How should you respond? Turn a blind eye, say something, physically intervene, call the police for help?

Jul 25, 2012
via The Human Impact

Pregnant teen with cancer stirs abortion debate in Dominican Republic

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BOGOTA (TrustLaw) – When gynaecologist Lilliam Fondeur recently wrote about the plight of a pregnant teenager diagnosed with acute leukaemia in her column in the Dominican Republic’s El Nacional newspaper, little did she know it would revive debate about the country’s blanket ban on abortion and stir public support in favour of the young girl.

Following a change to the constitution in 2010, abortion in the Dominican Republic is banned under any circumstances, even when the mother’s health or life is in danger.

Jul 16, 2012
via The Human Impact

Director hopes Haiti cholera film will pressure UN

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An American filmmaker is hoping to use the power of viral video to raise awareness about Haiti’s cholera epidemic in much the same way the surprise Internet sensation Kony 2012 got the world talking about the plight of child soldiers under Ugandan warlord Joseph Kony.

If David Darg’s award-winning documentary, “Baseball in the time of Cholera”, gets even a fraction of the 100 million hits the Kony video received, there could soon be a lot more people demanding action on Haiti’s epidemic.

Jul 6, 2012
via The Human Impact

Rape hotline a lifeline for Haitian women

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BOGOTA (TrustLaw) – A 24-hour hotline for survivors of sexual assaults and rape is proving a lifeline for Haitian women and girls, in a country known for its high levels of sexual violence.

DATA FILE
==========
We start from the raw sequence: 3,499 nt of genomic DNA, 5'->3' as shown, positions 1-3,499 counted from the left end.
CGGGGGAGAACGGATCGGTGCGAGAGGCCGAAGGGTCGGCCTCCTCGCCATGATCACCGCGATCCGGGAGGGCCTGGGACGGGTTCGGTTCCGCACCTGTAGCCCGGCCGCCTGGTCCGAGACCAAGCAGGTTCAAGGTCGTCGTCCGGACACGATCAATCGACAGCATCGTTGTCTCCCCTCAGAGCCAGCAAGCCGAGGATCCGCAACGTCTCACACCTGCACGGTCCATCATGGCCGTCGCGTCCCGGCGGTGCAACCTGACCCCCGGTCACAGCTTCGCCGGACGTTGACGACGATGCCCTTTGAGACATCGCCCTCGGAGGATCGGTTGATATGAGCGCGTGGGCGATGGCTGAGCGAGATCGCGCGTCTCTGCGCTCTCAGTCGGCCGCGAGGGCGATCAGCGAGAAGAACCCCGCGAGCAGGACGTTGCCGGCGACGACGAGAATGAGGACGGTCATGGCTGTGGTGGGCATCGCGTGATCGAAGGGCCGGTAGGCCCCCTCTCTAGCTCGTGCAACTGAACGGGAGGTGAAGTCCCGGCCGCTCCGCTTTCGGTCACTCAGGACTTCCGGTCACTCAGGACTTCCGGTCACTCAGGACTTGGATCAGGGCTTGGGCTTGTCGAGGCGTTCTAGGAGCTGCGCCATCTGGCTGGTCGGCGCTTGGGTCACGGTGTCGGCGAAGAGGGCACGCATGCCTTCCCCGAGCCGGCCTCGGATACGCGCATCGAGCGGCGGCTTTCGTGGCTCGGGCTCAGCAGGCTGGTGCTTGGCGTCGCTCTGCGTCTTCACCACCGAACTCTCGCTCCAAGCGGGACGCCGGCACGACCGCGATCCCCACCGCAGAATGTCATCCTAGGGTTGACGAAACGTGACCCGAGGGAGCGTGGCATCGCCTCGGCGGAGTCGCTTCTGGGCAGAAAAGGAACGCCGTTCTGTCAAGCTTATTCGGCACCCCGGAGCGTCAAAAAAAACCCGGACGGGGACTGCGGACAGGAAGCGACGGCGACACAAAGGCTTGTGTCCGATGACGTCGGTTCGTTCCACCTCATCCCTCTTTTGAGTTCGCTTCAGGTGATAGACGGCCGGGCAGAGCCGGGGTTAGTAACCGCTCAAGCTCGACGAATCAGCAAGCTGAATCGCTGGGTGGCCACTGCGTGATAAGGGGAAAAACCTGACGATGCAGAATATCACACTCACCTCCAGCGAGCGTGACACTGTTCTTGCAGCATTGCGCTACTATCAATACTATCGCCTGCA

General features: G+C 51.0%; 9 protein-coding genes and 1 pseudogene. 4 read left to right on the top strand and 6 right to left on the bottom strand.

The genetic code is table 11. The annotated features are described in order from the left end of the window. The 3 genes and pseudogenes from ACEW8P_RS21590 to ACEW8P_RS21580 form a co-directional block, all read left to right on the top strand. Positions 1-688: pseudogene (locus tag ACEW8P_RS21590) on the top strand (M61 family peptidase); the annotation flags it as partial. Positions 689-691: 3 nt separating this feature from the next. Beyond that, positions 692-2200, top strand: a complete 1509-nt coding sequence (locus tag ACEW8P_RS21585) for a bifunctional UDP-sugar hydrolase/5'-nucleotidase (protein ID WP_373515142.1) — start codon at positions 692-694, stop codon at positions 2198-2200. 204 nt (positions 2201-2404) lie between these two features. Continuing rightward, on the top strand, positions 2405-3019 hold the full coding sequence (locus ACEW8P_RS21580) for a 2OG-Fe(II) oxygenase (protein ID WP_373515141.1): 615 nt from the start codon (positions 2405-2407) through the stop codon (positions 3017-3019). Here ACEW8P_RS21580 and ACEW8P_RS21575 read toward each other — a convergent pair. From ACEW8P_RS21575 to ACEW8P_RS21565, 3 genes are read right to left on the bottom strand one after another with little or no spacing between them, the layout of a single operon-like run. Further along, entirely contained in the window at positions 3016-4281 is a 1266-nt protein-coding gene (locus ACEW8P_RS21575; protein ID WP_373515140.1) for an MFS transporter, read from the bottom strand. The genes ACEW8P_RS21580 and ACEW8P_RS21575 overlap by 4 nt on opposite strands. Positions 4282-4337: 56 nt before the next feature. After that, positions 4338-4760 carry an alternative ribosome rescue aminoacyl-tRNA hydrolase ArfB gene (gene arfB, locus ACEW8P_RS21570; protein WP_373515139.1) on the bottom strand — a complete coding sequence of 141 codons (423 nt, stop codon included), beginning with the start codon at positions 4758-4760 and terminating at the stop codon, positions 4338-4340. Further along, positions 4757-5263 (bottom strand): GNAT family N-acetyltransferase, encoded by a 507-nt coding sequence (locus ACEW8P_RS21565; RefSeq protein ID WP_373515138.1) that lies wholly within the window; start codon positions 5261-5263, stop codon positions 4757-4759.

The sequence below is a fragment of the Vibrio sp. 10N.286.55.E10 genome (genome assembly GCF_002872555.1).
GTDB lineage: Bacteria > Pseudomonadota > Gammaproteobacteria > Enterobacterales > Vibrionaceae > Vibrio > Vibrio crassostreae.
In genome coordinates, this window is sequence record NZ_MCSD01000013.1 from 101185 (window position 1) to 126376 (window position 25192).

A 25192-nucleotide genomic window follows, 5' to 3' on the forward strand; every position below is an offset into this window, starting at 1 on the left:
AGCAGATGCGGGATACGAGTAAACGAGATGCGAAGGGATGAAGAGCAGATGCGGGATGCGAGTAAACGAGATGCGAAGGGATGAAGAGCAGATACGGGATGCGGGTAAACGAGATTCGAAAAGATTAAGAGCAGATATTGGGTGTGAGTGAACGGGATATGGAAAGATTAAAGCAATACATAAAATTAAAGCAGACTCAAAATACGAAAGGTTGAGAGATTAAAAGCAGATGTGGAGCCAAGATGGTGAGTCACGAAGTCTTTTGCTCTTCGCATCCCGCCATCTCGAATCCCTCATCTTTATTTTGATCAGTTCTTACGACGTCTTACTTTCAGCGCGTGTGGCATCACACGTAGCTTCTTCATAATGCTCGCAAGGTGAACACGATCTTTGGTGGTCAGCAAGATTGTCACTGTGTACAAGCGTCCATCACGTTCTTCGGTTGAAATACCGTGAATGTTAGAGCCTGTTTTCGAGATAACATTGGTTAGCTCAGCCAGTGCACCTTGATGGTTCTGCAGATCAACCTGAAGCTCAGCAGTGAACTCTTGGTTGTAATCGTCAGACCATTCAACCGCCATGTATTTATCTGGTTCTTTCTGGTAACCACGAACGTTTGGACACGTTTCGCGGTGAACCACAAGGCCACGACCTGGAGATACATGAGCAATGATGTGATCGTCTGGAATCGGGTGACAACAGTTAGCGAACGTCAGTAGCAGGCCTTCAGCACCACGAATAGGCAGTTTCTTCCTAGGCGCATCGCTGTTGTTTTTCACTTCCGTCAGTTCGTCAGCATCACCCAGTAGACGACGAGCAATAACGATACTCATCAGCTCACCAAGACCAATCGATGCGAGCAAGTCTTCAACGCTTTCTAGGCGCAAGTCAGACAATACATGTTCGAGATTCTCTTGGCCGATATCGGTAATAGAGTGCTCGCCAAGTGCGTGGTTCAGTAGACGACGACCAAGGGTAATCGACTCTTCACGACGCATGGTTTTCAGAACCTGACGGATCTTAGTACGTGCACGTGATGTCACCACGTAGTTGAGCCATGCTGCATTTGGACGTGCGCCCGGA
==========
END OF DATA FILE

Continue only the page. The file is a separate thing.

Thousands of woman and girls are sexually abused and raped every year in the Caribbean nation.

Jun 14, 2012
via The Human Impact

IOM hopes landmark trial will help stem child trafficking from Haiti

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When authorities from the Dominican Republic raided several houses in a poor residential neighbourhood last year in the capital city Santo Domingo, they found 44 children crammed in rooms, some sitting on the floor, others huddled under beds, according to the International Organization for Migration (IOM).

After the raid, 22 of the children were identified as victims of child trafficking, and this month two child traffickers received 15-year prison sentences for the smuggling, trafficking and labour exploitation of Haitian children after a historic trial.

    • About Anastasia

      "Based in Bogota, Anastasia Moloney is the Thomson Reuters Foundation’s Latin America and Caribbean correspondent. She reports on humanitarian affairs from across the region, and the impact of natural disasters and conflicts on local populations. She also covers good governance and women's rights issues for TrustLaw, the foundation's legal news service. Prior to that, Moloney was a freelance journalist covering political, social and business news from the Andean region for British and US media. She has lived in Colombia since 2002."